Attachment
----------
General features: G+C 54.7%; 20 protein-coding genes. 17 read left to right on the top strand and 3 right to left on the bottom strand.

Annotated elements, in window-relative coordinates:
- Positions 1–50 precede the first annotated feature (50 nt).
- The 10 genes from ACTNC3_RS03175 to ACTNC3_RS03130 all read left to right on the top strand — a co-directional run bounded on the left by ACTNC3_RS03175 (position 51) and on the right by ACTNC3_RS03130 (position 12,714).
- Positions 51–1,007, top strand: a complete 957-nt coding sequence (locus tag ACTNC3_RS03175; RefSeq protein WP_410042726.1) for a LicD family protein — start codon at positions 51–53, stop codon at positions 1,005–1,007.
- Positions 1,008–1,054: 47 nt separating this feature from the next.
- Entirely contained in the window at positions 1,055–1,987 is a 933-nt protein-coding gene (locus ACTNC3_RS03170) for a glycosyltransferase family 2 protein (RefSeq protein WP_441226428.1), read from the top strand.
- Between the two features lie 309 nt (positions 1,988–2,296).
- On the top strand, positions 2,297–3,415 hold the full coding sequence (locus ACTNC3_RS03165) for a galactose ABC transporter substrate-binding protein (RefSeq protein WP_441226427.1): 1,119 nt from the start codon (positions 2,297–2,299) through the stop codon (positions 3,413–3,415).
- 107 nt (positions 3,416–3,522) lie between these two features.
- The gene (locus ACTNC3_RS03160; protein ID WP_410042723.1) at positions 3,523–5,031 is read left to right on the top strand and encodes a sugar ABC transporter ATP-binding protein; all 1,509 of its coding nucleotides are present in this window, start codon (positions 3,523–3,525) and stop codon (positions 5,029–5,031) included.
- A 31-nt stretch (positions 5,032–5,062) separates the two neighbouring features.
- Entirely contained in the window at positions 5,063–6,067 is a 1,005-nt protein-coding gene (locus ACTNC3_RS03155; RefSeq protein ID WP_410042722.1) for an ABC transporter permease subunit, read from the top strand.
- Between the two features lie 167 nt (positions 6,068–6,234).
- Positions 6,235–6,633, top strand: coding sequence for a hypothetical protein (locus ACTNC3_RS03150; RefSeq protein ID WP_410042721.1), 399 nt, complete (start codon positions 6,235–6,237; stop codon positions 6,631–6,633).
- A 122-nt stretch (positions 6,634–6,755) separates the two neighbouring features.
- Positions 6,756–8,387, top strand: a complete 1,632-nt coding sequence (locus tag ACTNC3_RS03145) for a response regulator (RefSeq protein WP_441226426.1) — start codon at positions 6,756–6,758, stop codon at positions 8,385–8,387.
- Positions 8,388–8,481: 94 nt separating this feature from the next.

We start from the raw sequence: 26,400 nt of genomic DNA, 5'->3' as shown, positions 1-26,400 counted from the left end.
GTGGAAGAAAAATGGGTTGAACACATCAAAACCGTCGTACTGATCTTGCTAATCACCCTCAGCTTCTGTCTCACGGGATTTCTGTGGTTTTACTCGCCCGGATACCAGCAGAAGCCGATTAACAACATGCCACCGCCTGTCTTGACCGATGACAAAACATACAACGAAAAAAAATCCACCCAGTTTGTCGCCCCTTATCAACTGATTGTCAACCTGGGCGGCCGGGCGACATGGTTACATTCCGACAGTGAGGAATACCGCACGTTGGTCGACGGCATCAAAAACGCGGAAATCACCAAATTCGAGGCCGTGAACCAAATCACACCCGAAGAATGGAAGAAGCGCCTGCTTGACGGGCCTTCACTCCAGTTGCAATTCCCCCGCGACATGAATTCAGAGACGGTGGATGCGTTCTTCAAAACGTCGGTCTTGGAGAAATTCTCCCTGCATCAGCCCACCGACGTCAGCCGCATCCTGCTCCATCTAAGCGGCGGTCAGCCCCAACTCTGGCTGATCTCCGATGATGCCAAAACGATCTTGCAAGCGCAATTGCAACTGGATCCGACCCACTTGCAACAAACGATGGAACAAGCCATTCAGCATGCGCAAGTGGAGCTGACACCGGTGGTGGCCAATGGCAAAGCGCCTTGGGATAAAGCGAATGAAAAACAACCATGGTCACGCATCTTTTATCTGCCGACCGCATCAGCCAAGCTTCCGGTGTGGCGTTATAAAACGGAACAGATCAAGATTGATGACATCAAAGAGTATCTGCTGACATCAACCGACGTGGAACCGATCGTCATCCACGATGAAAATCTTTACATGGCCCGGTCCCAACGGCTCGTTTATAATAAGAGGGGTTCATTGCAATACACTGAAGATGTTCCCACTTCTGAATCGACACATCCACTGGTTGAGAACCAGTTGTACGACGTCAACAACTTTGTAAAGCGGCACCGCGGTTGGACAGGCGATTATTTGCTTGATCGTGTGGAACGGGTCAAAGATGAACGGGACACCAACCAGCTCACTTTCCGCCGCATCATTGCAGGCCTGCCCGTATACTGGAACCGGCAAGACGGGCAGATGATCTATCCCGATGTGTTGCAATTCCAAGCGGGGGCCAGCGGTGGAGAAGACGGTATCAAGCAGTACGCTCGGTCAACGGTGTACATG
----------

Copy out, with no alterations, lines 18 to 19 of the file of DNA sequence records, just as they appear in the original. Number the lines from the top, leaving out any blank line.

- Positions 8,388–8,481: 94 nt separating this feature from the next.

We start from the raw sequence: 26,400 nt of genomic DNA, 5'->3' as shown, positions 1-26,400 counted from the left end.